At 16:19 13/07/2020, Eva Lawrence wrote:
It is possible that the document was prepared for some unpleasant
purpose. However, in that case I'm surprised that it still exists,
and wasn't destroyed by its owner to avoid the post-war Nazi hunt.
It's more likely that the list was made for an interested genealogist.
Genealogy was a popular pastime for middle-class men in
the 1930s., and I have a similar document sent to my great-uncle,
who was very interested in the history of the family. My father
inherited this list, together with his uncle's hobby and used the
information he'd collected to good effect to find relatives abroad
to help with our emigration. In fact my very elderly grandmother's
visa to England was from along-lost nephew on her family tree.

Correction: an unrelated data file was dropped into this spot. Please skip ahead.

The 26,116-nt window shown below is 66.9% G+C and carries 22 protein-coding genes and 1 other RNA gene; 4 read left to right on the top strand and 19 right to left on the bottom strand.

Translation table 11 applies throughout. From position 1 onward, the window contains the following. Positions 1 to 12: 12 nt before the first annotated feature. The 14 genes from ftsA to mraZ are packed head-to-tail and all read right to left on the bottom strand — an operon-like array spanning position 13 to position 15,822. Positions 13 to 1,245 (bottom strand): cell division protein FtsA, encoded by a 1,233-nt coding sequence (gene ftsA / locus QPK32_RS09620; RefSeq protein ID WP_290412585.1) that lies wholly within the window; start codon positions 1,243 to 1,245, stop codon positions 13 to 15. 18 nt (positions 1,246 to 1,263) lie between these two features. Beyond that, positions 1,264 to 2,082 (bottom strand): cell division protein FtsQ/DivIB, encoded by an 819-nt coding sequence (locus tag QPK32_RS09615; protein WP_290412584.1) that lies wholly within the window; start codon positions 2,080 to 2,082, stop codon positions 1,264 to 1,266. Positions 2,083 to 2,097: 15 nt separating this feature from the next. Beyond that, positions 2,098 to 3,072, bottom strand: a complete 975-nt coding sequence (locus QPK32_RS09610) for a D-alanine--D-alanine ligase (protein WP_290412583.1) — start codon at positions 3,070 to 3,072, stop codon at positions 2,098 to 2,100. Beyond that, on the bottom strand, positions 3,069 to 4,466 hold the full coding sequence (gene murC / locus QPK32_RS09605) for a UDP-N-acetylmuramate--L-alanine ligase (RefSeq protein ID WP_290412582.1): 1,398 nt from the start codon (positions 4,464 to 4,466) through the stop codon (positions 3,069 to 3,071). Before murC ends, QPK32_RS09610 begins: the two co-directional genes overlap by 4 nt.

St Albans, UK.
I would like to protest the new Jewishgen format and use this message
as a typical example
To me, at least, a response to an absent question is
meaningless. How can the "Power that Be" of Jewishgen use a system
in which response of their users are rendered meaningless. It cannot
be beyond the ability of those who now how to code text, to devise a
method which always reproduces the source of the item being responded to.